Mon | Sep 25, 2017

Orville Higgins | Should KC pull Rodgers?

Published:Friday | March 17, 2017 | 3:00 AM
Ari Rodgers of Kingston College has been the source of controversy in the lead-up to Champs.

With each passing day, there seems to be more drama unfolding regarding Ugandan runner Ari Rodgers and his participation for Kingston College (KC) in the upcoming Boys Championships. School administrations, chief among them Calabar High, are questioning the special and extenuating circumstances that will allow the youngster to compete, despite being in the school later than the September 30 deadline and, therefore, unable to make the 80 per cent attendance record.

KC's arch-rivals Calabar are not taking it lightly, and it's not inconceivable that their very participation in Champs may be in doubt. Calabar principal Albert Corcho was on my radio programme on Wednesday and he sounded quite militant. He is a member of the ISSA executive committee, and he should have been part of the body that voted on whether the Ugandan should be allowed to compete in Champs. He was overseas at the time of the vote and told me that he wrote a letter to the members of the body to ask on what grounds the decision was made.

Mr Corcho is caught in a delicate situation. It could appear that he was serving two masters with completely different objectives. He was smart. As part of the executive, he could not outrightly disagree with the decision of the body. It is, of course, standard corporate practice that any decision made by a body that you are a part of is binding on the other members of the group, whether you agree with the decision or not.

 

COMPELLING REASONS

 

Mr Corcho cannot come out and knock the decision of that executive body while still remaining a member, and so he went down the road of writing to that executive body asking for an explanation of the verdict, while not necessarily questioning the verdict itself. Until Thursday, March 16,, he claimed he never got a reply, fully a week after the verdict was reached.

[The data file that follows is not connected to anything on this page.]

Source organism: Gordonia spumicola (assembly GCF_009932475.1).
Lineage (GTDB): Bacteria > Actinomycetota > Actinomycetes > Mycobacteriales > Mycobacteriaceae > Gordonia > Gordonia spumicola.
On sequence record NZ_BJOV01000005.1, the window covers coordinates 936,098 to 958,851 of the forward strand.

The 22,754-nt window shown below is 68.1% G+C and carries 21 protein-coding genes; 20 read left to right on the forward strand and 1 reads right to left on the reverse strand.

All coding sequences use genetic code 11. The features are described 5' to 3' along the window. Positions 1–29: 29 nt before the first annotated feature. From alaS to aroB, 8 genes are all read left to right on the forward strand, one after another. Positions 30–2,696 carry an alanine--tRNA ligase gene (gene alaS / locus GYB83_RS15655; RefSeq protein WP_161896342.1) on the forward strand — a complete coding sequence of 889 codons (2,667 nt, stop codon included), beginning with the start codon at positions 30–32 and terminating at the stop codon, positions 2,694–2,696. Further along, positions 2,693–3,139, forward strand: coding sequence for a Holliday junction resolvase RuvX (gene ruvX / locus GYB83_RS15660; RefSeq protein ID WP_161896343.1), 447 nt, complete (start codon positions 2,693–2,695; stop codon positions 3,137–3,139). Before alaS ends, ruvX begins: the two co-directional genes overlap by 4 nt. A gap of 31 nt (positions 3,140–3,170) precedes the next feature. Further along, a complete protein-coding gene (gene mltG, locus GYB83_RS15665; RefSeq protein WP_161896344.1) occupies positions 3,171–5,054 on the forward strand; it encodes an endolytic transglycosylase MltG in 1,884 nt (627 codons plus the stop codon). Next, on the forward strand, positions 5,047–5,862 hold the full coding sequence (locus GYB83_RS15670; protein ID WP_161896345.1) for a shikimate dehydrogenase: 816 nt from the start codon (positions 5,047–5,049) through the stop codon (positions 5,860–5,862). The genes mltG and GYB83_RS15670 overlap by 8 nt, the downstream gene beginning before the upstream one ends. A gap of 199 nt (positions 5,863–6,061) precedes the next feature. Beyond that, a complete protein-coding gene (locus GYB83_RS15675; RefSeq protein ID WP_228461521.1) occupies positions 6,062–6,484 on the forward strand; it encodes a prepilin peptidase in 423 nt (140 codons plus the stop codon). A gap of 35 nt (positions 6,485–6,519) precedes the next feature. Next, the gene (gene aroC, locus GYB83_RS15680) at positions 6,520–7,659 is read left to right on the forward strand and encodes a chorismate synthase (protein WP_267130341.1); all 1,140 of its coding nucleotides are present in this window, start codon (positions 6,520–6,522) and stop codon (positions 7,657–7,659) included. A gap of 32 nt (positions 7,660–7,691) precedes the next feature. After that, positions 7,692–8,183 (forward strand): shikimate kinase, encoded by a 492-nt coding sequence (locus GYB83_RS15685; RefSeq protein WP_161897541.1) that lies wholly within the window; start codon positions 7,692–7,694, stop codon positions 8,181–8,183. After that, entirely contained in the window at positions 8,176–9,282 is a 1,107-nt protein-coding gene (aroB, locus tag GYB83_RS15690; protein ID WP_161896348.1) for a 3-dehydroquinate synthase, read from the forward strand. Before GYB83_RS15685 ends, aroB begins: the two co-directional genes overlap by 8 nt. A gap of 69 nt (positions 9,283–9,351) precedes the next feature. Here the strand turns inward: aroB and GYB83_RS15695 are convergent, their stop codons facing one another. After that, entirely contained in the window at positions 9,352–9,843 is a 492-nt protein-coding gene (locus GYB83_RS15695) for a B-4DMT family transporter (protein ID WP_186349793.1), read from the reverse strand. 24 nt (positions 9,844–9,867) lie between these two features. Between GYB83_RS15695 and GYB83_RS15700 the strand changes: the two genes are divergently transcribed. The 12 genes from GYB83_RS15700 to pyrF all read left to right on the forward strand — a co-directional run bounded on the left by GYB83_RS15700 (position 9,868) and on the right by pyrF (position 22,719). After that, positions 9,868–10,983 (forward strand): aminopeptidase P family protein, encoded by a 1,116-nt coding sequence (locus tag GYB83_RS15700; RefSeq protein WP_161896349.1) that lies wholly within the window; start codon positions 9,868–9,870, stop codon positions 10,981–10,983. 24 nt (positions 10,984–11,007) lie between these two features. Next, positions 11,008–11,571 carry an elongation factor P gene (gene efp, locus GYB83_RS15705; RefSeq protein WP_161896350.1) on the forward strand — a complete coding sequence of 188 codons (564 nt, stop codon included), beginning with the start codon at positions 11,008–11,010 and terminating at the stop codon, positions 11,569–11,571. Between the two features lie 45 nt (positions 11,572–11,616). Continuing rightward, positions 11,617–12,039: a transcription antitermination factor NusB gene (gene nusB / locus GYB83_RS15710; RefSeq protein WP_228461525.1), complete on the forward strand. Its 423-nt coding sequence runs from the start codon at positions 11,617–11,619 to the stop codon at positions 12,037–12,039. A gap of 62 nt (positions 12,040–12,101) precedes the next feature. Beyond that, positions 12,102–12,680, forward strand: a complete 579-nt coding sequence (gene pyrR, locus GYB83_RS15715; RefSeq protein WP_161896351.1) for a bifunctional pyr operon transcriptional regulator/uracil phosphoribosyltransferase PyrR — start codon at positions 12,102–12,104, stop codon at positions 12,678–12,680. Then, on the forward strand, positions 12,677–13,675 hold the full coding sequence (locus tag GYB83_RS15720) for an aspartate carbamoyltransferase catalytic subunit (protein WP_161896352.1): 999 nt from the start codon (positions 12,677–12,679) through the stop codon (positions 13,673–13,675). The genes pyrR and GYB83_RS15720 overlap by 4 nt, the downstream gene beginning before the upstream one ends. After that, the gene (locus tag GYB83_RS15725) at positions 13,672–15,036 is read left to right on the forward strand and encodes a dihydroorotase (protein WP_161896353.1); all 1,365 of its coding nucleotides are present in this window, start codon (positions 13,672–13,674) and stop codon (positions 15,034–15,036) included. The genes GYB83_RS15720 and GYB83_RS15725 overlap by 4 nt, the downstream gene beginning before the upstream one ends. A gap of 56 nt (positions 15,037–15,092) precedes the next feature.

That is clearly wrong in my view, assuming, of course, that Mr Corcho's version of the story is true. If the executive committee of ISSA felt there were compelling reasons to allow the youngster the right to compete despite the breaches, they should be able to give a member of their own body an explanation.

 

SECOND THOUGHTS

 

ISSA has not given an explan-ation to their own committee member, although ISSA boss Walton Small spoke to the media on the issue on thursday evening. It's hard not to come to the conclusion that ISSA is not convinced that what they did was right and may well be having second thoughts. No one should blame Mr Corcho here. His hat as Calabar principal surely must take over him being a sitting member of ISSA's inner sanctum. His loyalties surely must be stronger for Calabar than ISSA.

Things took another turn on Thursday when Calabar wrote another letter, a copy of which I happen to have. The letter is calling on ISSA to "pay us the courtesy of a response to or at least an acknowledgement of our letter requesting a copy of their written ruling or statement on the matter in question".

That was mouth-watering enough, but the letter then had some ominous undertones. The letter claimed that if Calabar's request was not granted, it could "have implications for our participation in activities surrounding this year's staging of the Boys Championships, as well as other ISSA-organised competitions going forward. As a consequence, we regret that Calabar high school will not be in attendance at the launch of the Boys and Girls' Championships scheduled for later today (Thursday)."

So in plain language, Calabar is threatening to not participate in Champs. They know their clout. Champs' main theme for years has been the battle between Calabar and Kingston College, with the other schools playing supporting roles. No Calabar, and it would not be Champs in the way we have come to love it. It's a scary thought.

ISSA may well have made the mistake that could result in a Calabar pullout. What Calabar is hinting at is that it might well be prepared not only to decide if the school will compete at Champs, but any other ISSA-organised event. This is serious business, and the implications are going to be far-reaching.

So, ISSA may well be caught between a rock and a hard place. Allow the youngster to run and risk Calabar pulling out, or overturning the decision and have the full wrath of the KC community on their heads. Maybe in the interest of Champs, KC could consider just pulling the youngster.

- Orville Higgins is a sportscaster and talk-show host at KLAS ESPN Sports FM. Email feedback to columns@gleanerjm.com.